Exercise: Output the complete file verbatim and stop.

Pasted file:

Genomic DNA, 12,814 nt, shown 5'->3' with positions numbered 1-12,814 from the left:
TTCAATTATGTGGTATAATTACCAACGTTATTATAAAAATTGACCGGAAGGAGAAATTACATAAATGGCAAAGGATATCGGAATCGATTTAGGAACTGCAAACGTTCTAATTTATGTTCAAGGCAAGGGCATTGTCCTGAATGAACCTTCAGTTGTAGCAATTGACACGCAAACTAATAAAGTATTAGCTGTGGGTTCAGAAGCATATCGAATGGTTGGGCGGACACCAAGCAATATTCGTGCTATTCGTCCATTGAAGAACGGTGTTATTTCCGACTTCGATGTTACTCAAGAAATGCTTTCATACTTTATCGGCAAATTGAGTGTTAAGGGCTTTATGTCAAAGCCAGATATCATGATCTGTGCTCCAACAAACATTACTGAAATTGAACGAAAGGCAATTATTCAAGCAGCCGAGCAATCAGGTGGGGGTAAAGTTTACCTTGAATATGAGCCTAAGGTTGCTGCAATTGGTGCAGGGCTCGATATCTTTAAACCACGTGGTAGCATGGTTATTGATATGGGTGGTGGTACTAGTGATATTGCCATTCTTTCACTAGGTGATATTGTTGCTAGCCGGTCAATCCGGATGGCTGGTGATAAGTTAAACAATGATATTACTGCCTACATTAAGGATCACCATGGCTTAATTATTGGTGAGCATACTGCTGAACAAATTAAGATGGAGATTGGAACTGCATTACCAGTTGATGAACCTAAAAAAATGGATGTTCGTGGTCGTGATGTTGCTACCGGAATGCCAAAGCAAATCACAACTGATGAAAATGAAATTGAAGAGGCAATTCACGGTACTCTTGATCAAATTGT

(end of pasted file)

Genomic DNA, 12,814 nt, shown 5'->3' with positions numbered 1-12,814 from the left:
TTCAATTATGTGGTATAATTACCAACGTTATTATAAAAATTGACCGGAAGGAGAAATTACATAAATGGCAAAGGATATCGGAATCGATTTAGGAACTGCAAACGTTCTAATTTATGTTCAAGGCAAGGGCATTGTCCTGAATGAACCTTCAGTTGTAGCAATTGACACGCAAACTAATAAAGTATTAGCTGTGGGTTCAGAAGCATATCGAATGGTTGGGCGGACACCAAGCAATATTCGTGCTATTCGTCCATTGAAGAACGGTGTTATTTCCGACTTCGATGTTACTCAAGAAATGCTTTCATACTTTATCGGCAAATTGAGTGTTAAGGGCTTTATGTCAAAGCCAGATATCATGATCTGTGCTCCAACAAACATTACTGAAATTGAACGAAAGGCAATTATTCAAGCAGCCGAGCAATCAGGTGGGGGTAAAGTTTACCTTGAATATGAGCCTAAGGTTGCTGCAATTGGTGCAGGGCTCGATATCTTTAAACCACGTGGTAGCATGGTTATTGATATGGGTGGTGGTACTAGTGATATTGCCATTCTTTCACTAGGTGATATTGTTGCTAGCCGGTCAATCCGGATGGCTGGTGATAAGTTAAACAATGATATTACTGCCTACATTAAGGATCACCATGGCTTAATTATTGGTGAGCATACTGCTGAACAAATTAAGATGGAGATTGGAACTGCATTACCAGTTGATGAACCTAAAAAAATGGATGTTCGTGGTCGTGATGTTGCTACCGGAATGCCAAAGCAAATCACAACTGATGAAAATGAAATTGAAGAGGCAATTCACGGTACTCTTGATCAAATTGT